The Federal Reserve System was deliberately designed to create and control inflation. Only the Federal Reserve Banks could print paper notes, the member banks would buy them from the Fed by drawing down deposit accounts at the Fed. The different reserve requirements for central reserve city, reserve city, and country banks were preserved, but the Fed was now the single base of the entire banking pyramid. Gold was centralized at the Fed, and the Fed could pyramid its deposits 2.86:1 on top of gold, and its notes 2.5:1 on top of gold. (That is, its reserve requirements were: 35 percent of total demand deposits/gold, and 40 percent of its notes/gold.) All national banks were forced to become members of the Federal Reserve System, state banks had a choice. But in order to get cash for their customers, nonmembers had to keep deposit accounts with member banks who had access to the Fed and so were under control as well.

At the founding of the Fed in 1913, the most important single item of paper money in circulation was the gold certificate, held by the Fed and backed 100 percent by gold assets in the Treasury. But in a few years, the Fed started withdrawing gold certificates from circulation and substituting Federal Reserve Notes. But since the FRN only had to be backed 40 percent by gold certificates, 60 percent of the released gold was available as a base on which to pyramid more bank money.

The average reserve requirement of all banks before the establishment of the Fed was 21.1 percent. Under the provisions of the original Federal Reserve Act in 1913, this requirement was cut to 11.6 percent, and to 9.8 percent in June 1917. As a result has the Fed doubled the money supply from its inception at the end of 1913 until the end of 1919. Also, the reserve requirements on the time deposits in commercial banks (deposits, that could be withdrawn only after a certain time period) drastically lowered from the original 21.1 to 5 percent, and in 1917 to 3 percent. As a result, banks encouraged their depositors to transfer their funds to savings accounts, to have a larger basis for credit expansion.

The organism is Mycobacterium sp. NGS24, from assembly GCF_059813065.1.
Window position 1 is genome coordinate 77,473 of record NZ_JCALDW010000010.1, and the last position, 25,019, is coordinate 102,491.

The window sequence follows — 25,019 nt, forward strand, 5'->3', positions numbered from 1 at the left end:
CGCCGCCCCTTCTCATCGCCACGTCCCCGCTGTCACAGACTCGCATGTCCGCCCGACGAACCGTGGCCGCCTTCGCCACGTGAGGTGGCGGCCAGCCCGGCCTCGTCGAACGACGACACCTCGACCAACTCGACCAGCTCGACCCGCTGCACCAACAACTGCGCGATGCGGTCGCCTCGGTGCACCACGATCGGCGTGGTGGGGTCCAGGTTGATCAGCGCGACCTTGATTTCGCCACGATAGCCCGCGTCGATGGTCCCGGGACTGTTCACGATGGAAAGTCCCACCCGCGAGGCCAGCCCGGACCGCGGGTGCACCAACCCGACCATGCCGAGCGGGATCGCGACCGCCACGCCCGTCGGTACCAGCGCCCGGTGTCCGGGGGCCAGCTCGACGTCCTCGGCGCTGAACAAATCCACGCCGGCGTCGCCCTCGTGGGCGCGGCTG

From June 1914 to January 1920, when demand deposits grew from $9.7 billion to $19.1 billion, or 96.9 percent, time deposits at commercial banks rose from $4.6 billion to $10.4 billion, or 126.1 percent. In the great boom of the 1920s, that started after the recession of 1920–21 (a short recession, thanks to the budget cutting and lowering of taxes by Warren Harding[13]), total demand deposits rose from $16.7 billion in July 1921 to $22.8 billion eight years later, in July 1929, an increase of 36.5 percent. Time deposits in commercial banks expanded from $11.2 billion to $19.7 billion in the same period, a far greater rise of 75.9 percent. The great boom of the 1920s was largely fueled by credit expansion going into time deposits. The greatest expansion of time deposits came in Central Reserve Cities (New York and Chicago), where the Fed’s open market operations were all conducted, as opposed to Reserve Cities and Country Banks. As acknowledged by Federal Reserve officials, time or savings deposits were then, for all practical purposes, equivalent to demand deposits and should be paid on demand in case of a run on a bank.

With the passage of the Federal Reserve Act, President Wilson appointed Benjamin Strong to the most powerful post in the Federal Reserve System, Governor of the Federal Federal Reserve Bank of New York. He made quickly this position dominant in the System and decided on Fed policy without consulting or even against the wishes of the Federal Reserve Board in Washington. Strong was the dominant leader of the Fed from 1914 until his death in 1928. He pursued an inflationary policy, to finance the war effort for WWI, connected to the interests of the House of Morgan. Another motivation was the attempt to prop up the Bank of England in the 1920s, when it returned to the gold standard with an overvalued pound. To prevent the loss of gold to the States, its governor Montagu Norman secretly convinced Strong to inflate in order to help England. The expansion ended only after his death and the Great Depression followed soon after. In 1928 Strong admitted that "very few people indeed realized that we were now paying the penalty for the decision which was reached early in 1924 to help the rest of the world back to a sound financial and monetary basis" - that is, to help Britain maintain a phony and inflationary form of gold standard.[14]